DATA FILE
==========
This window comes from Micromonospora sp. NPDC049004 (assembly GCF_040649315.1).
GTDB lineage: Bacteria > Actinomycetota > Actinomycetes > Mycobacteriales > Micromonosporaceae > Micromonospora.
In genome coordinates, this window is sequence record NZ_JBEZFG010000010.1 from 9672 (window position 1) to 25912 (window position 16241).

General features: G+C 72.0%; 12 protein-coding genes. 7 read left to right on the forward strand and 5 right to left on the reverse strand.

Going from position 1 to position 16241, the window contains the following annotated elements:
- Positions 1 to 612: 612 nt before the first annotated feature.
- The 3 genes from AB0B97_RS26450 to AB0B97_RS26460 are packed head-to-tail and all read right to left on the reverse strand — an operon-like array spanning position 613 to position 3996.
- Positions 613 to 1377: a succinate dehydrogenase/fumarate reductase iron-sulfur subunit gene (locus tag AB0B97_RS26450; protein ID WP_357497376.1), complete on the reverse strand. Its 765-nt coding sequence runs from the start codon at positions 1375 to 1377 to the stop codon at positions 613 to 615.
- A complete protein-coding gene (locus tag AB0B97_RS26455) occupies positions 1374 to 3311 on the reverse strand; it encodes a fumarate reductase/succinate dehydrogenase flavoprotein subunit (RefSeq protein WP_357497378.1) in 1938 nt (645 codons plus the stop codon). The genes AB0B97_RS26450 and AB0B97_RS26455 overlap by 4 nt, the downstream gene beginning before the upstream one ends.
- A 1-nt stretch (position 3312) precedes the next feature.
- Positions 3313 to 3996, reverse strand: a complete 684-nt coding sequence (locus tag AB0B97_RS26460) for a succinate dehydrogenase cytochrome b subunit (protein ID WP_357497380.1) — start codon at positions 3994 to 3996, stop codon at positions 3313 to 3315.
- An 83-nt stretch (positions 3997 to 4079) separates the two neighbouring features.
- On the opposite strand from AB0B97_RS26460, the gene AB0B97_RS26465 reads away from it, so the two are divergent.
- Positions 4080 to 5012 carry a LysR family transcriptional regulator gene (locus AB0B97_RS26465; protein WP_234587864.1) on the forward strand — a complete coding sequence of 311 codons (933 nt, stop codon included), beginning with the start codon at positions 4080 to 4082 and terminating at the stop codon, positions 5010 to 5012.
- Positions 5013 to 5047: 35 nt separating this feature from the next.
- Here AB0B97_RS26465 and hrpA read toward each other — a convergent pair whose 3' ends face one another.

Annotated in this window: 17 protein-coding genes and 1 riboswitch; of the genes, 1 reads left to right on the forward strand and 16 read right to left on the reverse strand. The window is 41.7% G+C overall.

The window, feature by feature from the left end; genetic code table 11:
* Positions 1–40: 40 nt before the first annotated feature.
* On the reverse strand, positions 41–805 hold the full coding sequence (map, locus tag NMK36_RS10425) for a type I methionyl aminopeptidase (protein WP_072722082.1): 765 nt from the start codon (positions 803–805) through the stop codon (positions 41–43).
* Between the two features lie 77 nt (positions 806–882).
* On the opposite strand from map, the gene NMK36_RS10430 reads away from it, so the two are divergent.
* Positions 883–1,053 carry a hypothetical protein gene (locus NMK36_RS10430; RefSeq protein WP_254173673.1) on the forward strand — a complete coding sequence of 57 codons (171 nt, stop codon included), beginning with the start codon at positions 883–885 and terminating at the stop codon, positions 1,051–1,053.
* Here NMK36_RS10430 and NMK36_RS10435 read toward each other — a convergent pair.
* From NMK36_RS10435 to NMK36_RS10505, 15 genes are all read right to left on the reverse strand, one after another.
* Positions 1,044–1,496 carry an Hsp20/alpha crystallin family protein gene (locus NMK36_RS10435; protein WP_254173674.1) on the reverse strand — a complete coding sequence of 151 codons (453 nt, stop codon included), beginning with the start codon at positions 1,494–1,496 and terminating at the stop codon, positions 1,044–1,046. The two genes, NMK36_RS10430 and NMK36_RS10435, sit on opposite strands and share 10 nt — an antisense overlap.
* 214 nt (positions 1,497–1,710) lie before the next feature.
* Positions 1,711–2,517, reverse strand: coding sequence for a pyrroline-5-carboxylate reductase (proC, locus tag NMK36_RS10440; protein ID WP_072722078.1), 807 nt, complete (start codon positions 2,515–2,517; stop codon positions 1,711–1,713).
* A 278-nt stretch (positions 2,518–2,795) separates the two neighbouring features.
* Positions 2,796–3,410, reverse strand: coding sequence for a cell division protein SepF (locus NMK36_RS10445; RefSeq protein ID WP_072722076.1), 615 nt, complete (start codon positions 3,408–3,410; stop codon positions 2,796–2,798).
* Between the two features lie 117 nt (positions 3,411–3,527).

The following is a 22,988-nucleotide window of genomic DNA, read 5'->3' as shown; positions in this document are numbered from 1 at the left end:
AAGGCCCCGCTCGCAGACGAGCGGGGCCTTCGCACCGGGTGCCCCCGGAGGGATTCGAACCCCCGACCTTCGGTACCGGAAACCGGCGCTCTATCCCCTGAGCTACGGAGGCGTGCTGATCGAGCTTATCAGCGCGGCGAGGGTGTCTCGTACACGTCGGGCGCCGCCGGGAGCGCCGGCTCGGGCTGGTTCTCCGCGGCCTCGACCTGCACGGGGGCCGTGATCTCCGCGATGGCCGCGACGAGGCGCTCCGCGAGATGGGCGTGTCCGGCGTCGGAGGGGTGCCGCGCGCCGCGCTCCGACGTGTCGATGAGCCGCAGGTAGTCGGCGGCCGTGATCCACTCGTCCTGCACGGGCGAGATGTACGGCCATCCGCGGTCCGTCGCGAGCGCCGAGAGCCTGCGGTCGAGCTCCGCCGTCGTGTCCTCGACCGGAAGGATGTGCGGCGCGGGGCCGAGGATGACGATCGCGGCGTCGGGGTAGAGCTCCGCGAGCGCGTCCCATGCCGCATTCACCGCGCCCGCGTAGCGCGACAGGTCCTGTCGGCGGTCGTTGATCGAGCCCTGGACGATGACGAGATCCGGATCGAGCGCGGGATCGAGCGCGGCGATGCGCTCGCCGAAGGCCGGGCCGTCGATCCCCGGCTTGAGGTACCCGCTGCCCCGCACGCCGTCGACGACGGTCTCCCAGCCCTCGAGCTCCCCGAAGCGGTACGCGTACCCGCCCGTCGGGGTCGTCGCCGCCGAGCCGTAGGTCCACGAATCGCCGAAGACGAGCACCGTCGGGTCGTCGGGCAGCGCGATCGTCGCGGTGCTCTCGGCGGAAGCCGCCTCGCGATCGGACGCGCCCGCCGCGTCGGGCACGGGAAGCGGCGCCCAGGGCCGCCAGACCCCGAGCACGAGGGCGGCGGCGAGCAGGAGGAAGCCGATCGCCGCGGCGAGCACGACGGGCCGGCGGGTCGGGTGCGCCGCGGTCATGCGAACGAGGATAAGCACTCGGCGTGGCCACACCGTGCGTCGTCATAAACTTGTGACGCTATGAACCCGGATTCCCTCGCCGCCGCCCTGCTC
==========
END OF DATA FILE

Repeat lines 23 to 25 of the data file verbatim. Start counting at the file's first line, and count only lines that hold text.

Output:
* Positions 883–1,053 carry a hypothetical protein gene (locus NMK36_RS10430; RefSeq protein WP_254173673.1) on the forward strand — a complete coding sequence of 57 codons (171 nt, stop codon included), beginning with the start codon at positions 883–885 and terminating at the stop codon, positions 1,051–1,053.
* Here NMK36_RS10430 and NMK36_RS10435 read toward each other — a convergent pair.
* From NMK36_RS10435 to NMK36_RS10505, 15 genes are all read right to left on the reverse strand, one after another.